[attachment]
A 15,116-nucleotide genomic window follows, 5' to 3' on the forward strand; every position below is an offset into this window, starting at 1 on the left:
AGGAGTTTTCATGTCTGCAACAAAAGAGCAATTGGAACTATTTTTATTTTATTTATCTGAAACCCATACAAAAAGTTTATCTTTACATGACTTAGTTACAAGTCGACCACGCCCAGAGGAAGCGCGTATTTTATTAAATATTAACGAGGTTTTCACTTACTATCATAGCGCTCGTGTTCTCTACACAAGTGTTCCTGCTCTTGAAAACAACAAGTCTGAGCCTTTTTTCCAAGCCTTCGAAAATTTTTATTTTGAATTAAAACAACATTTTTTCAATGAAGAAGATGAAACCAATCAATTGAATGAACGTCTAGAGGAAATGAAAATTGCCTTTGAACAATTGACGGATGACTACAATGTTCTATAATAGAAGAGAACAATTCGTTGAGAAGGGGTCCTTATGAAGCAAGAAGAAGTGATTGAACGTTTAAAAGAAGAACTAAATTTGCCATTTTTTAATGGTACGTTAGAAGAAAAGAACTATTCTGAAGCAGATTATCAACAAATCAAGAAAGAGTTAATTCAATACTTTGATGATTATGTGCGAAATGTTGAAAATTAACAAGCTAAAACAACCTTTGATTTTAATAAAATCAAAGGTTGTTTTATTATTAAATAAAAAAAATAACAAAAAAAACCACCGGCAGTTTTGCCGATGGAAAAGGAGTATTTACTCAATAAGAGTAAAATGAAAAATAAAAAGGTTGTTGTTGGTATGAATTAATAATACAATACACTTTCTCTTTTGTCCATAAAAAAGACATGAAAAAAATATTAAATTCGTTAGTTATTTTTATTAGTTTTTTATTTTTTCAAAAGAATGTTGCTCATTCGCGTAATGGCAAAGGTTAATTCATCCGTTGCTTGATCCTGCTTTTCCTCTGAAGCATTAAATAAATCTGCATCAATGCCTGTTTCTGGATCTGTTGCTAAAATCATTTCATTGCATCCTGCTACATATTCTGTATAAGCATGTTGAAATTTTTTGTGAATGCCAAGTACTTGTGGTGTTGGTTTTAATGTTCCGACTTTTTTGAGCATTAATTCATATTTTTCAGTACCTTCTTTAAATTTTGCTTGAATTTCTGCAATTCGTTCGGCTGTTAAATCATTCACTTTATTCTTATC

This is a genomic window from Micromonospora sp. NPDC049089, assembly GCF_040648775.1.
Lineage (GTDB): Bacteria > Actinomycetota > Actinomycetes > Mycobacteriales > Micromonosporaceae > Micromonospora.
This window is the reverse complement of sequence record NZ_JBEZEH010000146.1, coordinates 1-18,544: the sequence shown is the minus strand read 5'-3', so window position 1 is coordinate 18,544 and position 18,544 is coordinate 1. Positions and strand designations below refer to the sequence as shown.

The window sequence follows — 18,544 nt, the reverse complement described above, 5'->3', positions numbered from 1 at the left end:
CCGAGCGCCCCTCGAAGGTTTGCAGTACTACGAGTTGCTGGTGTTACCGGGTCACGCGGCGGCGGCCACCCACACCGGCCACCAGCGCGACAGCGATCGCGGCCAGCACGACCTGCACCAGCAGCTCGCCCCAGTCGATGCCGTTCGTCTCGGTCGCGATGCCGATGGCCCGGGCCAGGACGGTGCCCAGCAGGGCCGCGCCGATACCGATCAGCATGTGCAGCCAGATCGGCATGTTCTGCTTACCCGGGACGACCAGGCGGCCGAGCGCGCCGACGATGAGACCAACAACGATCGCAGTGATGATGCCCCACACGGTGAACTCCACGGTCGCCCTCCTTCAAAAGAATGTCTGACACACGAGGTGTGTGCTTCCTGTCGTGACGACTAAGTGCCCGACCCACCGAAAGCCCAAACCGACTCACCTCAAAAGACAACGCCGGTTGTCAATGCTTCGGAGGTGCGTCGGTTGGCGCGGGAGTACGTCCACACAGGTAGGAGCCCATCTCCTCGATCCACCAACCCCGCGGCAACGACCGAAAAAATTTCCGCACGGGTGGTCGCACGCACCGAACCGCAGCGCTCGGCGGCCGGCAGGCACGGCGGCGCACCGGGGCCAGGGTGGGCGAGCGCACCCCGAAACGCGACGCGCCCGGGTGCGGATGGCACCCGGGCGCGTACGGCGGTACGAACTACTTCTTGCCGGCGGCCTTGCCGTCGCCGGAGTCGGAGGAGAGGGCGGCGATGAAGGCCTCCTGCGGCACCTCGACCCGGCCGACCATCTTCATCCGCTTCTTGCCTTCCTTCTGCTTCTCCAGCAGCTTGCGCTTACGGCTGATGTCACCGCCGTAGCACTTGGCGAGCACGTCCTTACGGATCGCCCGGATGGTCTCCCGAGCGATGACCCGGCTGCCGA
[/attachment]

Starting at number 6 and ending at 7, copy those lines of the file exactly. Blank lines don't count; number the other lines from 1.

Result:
The window sequence follows — 18,544 nt, the reverse complement described above, 5'->3', positions numbered from 1 at the left end:
CCGAGCGCCCCTCGAAGGTTTGCAGTACTACGAGTTGCTGGTGTTACCGGGTCACGCGGCGGCGGCCACCCACACCGGCCACCAGCGCGACAGCGATCGCGGCCAGCACGACCTGCACCAGCAGCTCGCCCCAGTCGATGCCGTTCGTCTCGGTCGCGATGCCGATGGCCCGGGCCAGGACGGTGCCCAGCAGGGCCGCGCCGATACCGATCAGCATGTGCAGCCAGATCGGCATGTTCTGCTTACCCGGGACGACCAGGCGGCCGAGCGCGCCGACGATGAGACCAACAACGATCGCAGTGATGATGCCCCACACGGTGAACTCCACGGTCGCCCTCCTTCAAAAGAATGTCTGACACACGAGGTGTGTGCTTCCTGTCGTGACGACTAAGTGCCCGACCCACCGAAAGCCCAAACCGACTCACCTCAAAAGACAACGCCGGTTGTCAATGCTTCGGAGGTGCGTCGGTTGGCGCGGGAGTACGTCCACACAGGTAGGAGCCCATCTCCTCGATCCACCAACCCCGCGGCAACGACCGAAAAAATTTCCGCACGGGTGGTCGCACGCACCGAACCGCAGCGCTCGGCGGCCGGCAGGCACGGCGGCGCACCGGGGCCAGGGTGGGCGAGCGCACCCCGAAACGCGACGCGCCCGGGTGCGGATGGCACCCGGGCGCGTACGGCGGTACGAACTACTTCTTGCCGGCGGCCTTGCCGTCGCCGGAGTCGGAGGAGAGGGCGGCGATGAAGGCCTCCTGCGGCACCTCGACCCGGCCGACCATCTTCATCCGCTTCTTGCCTTCCTTCTGCTTCTCCAGCAGCTTGCGCTTACGGCTGATGTCACCGCCGTAGCACTTGGCGAGCACGTCCTTACGGATCGCCCGGATGGTCTCCCGAGCGATGACCCGGCTGCCGA